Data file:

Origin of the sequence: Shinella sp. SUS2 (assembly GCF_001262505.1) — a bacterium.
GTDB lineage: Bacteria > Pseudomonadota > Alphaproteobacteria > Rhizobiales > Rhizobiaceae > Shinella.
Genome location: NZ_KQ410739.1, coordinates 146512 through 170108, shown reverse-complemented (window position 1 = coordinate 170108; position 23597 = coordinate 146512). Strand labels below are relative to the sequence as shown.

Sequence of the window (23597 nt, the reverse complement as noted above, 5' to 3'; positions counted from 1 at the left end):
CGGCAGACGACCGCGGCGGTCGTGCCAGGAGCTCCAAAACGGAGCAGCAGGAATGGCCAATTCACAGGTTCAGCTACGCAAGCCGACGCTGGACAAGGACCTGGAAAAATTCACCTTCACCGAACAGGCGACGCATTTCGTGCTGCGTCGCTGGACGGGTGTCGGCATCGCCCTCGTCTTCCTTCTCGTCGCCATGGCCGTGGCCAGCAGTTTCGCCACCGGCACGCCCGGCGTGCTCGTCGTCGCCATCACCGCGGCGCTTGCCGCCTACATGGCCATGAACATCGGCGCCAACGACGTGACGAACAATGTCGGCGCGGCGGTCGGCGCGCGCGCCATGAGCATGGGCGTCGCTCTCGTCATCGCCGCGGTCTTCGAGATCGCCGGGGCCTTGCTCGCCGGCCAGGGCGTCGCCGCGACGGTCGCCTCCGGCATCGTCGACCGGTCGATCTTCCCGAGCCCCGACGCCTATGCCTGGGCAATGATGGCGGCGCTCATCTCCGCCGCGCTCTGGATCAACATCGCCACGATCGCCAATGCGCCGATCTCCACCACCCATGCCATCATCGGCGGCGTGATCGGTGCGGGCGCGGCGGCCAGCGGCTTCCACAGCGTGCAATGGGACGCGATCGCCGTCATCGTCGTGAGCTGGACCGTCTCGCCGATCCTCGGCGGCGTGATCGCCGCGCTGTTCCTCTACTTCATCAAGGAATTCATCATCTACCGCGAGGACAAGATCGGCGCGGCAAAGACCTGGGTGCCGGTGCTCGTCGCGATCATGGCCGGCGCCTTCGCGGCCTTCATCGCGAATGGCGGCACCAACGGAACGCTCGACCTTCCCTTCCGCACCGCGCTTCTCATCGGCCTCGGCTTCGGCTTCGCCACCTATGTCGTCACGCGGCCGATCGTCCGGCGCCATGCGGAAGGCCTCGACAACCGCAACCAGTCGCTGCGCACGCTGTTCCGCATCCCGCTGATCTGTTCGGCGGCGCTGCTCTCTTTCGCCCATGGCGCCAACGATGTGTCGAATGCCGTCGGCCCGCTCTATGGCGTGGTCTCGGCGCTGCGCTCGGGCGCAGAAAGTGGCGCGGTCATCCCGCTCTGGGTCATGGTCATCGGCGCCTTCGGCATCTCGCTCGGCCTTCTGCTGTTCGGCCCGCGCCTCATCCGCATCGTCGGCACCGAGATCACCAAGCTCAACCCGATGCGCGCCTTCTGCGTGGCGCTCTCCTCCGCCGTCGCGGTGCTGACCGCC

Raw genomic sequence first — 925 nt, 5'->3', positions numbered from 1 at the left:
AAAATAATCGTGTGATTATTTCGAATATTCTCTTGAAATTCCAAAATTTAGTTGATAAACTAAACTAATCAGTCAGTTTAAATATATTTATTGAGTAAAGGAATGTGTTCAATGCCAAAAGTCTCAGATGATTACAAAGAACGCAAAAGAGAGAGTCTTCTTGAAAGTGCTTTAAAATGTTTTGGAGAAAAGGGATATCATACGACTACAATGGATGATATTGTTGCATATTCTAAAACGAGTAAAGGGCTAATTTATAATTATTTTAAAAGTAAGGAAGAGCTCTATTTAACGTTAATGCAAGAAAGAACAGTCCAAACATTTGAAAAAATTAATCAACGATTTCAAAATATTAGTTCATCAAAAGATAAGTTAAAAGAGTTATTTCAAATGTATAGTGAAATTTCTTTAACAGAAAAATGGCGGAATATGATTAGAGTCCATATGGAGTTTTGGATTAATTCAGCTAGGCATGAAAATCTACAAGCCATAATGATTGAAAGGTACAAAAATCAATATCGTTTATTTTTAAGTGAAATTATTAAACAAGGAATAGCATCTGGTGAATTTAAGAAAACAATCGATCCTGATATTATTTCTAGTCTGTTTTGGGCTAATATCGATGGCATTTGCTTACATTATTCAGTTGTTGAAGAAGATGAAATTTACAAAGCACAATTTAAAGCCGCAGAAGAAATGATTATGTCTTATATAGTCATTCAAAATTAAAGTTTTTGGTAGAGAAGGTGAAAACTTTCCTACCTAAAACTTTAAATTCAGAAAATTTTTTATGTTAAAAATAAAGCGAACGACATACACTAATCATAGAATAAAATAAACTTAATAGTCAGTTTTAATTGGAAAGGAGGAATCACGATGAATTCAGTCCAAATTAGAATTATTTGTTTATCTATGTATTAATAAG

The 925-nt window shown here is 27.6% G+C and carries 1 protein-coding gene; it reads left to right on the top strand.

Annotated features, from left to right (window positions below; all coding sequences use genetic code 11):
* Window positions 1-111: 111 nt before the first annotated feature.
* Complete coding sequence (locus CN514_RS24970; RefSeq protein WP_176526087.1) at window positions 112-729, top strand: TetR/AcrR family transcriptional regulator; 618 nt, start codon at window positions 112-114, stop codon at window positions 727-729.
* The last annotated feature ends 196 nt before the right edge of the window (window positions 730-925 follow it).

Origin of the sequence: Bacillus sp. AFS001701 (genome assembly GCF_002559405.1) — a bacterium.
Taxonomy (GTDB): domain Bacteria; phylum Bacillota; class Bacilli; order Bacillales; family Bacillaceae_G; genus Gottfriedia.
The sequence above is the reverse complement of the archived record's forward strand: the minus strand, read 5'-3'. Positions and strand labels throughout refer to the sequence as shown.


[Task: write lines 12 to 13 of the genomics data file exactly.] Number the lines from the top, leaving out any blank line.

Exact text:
* The last annotated feature ends 196 nt before the right edge of the window (window positions 730-925 follow it).

Origin of the sequence: Bacillus sp. AFS001701 (genome assembly GCF_002559405.1) — a bacterium.